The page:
Silurian Eurypterid
Eurypterus remipes
Fiddler's Green Formation (Phelps Waterlime)
Upper Silurian
Herkimer County, New York
Eurypterids are commonly called sea scorpions. These arthropod predators appeared in the late middle Ordovician and disappeared in the extinction at the end of the Permian Period. They were predators to be reckoned with during their more than 200 million year run. Eurypterids crawled the sea and lake or river floor using pincers to grasp such prey as trilobites, and some believe that their tail-spine was venomous. This is a premier example of an adult Eurypterus with the exoskeleton, the swimming paddles and half of the legs preserved. This specimen exhibits a ventral aspect The slab is 15.75 inches by 13.5 inches and the Eurypterus body is 7.5 inches long.

Though they are globally dispersed, eurypterid fossils are uncommon in the fossil record because of the special conditions needed for preservation of their exoskeleton that was not mineralized. Thus, fossils sites preserving them are generally restricted to Lagerstatten having anoxic conditions. Such conditions existed in several fossils site within New York’s Bertie group from which this Eurypterus remipes comes, that were possibly breeding pools. Eurypterus is New York's state fossil.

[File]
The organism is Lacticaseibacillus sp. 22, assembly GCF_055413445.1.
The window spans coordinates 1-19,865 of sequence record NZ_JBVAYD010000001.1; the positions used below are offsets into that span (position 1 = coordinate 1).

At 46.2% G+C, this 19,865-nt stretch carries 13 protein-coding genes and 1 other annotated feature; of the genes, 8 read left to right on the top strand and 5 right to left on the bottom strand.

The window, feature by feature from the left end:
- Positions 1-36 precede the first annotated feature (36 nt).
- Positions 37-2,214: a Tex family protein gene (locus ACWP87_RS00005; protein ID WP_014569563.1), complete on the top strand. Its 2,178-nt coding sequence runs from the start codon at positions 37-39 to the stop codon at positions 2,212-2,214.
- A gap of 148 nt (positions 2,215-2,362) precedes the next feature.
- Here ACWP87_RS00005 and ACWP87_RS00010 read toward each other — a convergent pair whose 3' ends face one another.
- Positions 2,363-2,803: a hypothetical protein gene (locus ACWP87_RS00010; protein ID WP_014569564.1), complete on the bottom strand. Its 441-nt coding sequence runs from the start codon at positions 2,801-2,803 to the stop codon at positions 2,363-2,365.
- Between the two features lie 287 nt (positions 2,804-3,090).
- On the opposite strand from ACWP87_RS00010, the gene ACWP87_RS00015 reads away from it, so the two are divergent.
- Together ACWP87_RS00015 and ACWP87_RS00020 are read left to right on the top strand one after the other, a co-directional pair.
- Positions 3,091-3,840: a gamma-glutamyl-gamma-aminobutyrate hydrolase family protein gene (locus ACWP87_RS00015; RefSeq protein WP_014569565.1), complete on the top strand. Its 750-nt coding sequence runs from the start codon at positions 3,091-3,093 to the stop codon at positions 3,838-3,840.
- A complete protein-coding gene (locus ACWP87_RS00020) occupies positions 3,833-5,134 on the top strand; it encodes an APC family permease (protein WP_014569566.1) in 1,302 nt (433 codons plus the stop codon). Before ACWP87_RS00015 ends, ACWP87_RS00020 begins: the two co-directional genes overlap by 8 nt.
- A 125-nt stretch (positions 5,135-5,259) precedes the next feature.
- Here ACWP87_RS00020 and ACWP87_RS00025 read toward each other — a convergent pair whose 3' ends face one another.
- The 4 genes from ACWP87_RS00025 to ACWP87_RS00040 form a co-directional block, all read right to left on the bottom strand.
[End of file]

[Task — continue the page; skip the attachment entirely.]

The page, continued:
Placed in Subphylum Chelicerata, Eurypterids are likely a sister group of Class Arachnida, and are noted for sharing ontogenic (i.e., morphogenesis) traits with modern xiphosurans, the horseshoe crabs. Over their run from the middle Ordovician until the end of the Permian a distinct trend is seen in the fossil record that indicates increasing migration to freshwater habitats from the Carboniferous to the Permian prior to their extinction.